What’s keeping most people from finding love before they see you?
It’s one of two main things, one is being kind of an asshole. Being a crappy partner themselves and not wanting to look at that, and then the other one is a belief that they’re not good enough to have a partner that treats them well, so they’re going out into the world and they find someone who is wrong for them or mean to them or anything because they don’t have a specific standard. They don’t have a bar. If you don’t have a bar, how do you know that somebody didn’t hit it?
How is it different when you see couples? What do you have them do?
I do have them meditate together, I don’t do the questionnaires because I firmly believe that couples should not know about the past of each other’s love life. So I more just ask them about the current moment and what they want or what they’re looking to create or what they’re looking to be or do with one another. Usually they have problems that they are individually dealing with, and if I can help them individually even if it’s side by side, the problem that couples generally have aren’t with each other. Most couples are just struggling in their own lives and then they take it out on each other.
What can people do to help themselves manifest that positive energy and all those qualities that they might want to achieve in themselves?
I mean, I would instruct people to meditate every day for sure. And then to find spiritual teachers and people who have what they want and ask them how they got there. Whether it be in business or romance or anything else, if you don’t know how to get somewhere and you don’t ask someone how they got there how are you going to know how to get there. So that, and meditate, and pray also. I believe in prayer, but I’m not religious, so I just call it asking. I communicate with my higher self.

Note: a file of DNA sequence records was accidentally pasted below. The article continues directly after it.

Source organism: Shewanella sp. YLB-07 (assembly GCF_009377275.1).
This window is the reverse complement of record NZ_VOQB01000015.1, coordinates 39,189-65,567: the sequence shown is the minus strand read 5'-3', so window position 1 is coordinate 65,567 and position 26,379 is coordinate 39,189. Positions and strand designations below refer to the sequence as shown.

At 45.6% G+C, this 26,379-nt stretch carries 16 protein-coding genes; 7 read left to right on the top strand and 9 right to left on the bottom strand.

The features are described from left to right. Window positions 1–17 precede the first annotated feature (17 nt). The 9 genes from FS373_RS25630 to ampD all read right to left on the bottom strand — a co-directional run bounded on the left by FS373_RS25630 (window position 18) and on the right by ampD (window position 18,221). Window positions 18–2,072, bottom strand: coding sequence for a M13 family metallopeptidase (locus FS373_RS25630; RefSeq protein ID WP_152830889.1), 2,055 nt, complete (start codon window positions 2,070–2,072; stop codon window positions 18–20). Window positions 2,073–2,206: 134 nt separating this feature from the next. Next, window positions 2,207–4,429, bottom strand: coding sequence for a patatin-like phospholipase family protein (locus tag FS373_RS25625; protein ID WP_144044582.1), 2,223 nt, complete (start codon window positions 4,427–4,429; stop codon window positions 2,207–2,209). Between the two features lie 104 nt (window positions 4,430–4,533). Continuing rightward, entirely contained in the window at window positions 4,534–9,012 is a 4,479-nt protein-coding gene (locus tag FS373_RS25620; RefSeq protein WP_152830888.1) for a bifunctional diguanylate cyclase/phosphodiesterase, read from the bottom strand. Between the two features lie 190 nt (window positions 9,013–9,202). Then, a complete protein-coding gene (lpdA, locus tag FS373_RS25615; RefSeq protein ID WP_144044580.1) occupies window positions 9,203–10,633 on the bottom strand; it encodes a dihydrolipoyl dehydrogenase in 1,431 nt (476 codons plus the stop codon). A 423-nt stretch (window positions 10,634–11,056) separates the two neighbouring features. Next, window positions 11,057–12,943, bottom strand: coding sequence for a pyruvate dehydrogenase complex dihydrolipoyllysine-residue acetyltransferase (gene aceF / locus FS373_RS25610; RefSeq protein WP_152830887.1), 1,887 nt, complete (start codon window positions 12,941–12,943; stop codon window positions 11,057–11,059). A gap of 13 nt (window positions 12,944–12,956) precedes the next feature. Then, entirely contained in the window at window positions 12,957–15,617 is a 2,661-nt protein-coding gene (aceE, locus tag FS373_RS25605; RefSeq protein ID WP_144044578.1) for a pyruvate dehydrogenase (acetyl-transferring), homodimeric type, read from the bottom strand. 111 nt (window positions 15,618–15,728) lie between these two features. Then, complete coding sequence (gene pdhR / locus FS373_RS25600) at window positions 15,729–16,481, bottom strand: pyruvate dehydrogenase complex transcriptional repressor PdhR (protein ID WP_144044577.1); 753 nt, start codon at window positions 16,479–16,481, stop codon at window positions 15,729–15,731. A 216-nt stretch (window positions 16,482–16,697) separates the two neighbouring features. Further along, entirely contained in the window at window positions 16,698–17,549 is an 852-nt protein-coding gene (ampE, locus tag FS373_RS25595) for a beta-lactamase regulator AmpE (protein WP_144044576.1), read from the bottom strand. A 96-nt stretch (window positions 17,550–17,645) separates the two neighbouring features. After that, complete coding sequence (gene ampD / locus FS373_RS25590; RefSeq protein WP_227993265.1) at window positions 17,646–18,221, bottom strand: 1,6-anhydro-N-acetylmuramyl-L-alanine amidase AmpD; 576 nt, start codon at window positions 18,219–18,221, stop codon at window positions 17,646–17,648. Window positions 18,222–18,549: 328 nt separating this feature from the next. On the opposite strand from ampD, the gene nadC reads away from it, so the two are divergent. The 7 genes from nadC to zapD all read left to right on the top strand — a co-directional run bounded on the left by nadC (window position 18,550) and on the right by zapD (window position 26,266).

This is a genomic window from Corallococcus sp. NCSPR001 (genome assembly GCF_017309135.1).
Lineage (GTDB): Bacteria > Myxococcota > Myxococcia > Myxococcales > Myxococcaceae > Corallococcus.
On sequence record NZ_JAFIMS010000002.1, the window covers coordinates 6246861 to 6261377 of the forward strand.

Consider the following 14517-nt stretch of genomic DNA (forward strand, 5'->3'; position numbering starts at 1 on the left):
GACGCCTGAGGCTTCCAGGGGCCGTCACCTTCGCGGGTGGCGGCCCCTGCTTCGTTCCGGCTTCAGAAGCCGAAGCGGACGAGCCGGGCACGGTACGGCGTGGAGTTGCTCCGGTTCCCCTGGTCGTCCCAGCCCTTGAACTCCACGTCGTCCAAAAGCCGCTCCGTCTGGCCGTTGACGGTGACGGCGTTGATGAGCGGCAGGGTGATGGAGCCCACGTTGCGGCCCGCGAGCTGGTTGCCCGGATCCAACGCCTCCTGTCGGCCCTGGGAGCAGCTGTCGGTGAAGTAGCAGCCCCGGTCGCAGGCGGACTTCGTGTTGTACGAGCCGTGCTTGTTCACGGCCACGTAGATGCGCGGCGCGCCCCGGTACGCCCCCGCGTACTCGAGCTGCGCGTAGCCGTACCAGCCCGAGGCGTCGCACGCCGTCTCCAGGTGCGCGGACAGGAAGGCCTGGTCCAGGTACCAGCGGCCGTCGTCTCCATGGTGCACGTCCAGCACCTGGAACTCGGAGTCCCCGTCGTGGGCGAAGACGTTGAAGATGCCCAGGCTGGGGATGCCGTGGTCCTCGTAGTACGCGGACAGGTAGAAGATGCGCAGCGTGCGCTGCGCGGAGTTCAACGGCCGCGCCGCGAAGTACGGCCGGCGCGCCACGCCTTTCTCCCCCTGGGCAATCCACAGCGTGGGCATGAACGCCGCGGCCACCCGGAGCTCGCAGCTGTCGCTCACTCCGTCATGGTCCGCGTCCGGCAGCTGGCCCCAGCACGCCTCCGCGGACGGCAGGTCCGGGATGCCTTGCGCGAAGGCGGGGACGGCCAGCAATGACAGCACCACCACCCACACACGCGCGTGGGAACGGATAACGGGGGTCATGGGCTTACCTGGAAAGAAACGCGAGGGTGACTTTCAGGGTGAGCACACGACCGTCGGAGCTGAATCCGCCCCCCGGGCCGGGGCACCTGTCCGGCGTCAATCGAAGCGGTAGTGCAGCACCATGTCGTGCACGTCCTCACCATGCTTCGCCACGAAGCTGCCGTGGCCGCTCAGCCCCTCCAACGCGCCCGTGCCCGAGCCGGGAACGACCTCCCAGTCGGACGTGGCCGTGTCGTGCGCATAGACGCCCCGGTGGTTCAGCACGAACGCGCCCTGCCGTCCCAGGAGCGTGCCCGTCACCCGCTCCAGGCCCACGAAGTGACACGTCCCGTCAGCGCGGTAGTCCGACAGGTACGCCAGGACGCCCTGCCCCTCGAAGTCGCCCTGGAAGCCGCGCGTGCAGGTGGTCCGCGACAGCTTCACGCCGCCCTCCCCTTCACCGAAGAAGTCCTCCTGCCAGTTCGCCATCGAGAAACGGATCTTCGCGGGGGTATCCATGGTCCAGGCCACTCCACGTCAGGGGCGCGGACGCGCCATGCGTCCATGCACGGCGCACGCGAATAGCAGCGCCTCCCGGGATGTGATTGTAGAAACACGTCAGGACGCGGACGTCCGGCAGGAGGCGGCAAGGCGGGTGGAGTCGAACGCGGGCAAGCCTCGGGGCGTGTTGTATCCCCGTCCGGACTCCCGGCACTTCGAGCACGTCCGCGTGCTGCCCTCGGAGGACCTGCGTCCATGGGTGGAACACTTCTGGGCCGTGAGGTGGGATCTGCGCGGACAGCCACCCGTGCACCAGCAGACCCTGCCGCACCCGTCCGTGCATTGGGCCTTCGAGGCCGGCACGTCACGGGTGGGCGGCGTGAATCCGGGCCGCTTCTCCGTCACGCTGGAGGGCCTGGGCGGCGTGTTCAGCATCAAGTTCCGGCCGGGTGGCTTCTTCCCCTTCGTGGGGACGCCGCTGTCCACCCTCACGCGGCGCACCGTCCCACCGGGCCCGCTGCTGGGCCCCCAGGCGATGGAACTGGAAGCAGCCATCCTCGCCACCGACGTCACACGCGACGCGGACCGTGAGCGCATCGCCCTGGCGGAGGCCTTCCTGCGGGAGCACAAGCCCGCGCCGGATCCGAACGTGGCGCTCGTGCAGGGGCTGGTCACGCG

What is your personal view on Valentine’s Day?
I want to celebrate love every single day. 365 days a year.
Can you tell me about the event you have coming up on February 16?
So the event is a Club Soda event. Club Soda is a community that me and Ruby Warrington, the founder of the Numinous, created. It is a sober-curious club. So we come together, we’ve been doing quarterly events. I’m sober, but Ruby isn’t. She’s just consciously drinking. We’re opening the doors to everybody to say, what would your life look like if you just tried sobriety now and then? What if you try it on when you wouldn’t normally? This particular event is about love. It’s called True Romance. We’re doing it at the Lululemon Hub. We’re going to have groups talk about love. We’re going to have Jesse Israel, the founder of The Big Quiet come and speak about the man’s perspective on being in love and being in a relationship and self love as well. We’re going to have this woman Erin, a reiki healer, come and speak about self love and how important it is to love ourselves.
Is the idea that if you drink a little bit less you might be able to find something more authentic?
That is the idea. Also the idea of just that if you drink a little bit less and you don’t pursue love outside of yourself, but instead pursue falling in love with yourself, then you can create a better relationship from that.
To sign up for the Club Soda event, visit soda.splashthat.com/.
All images courtesy of @guidedbybiet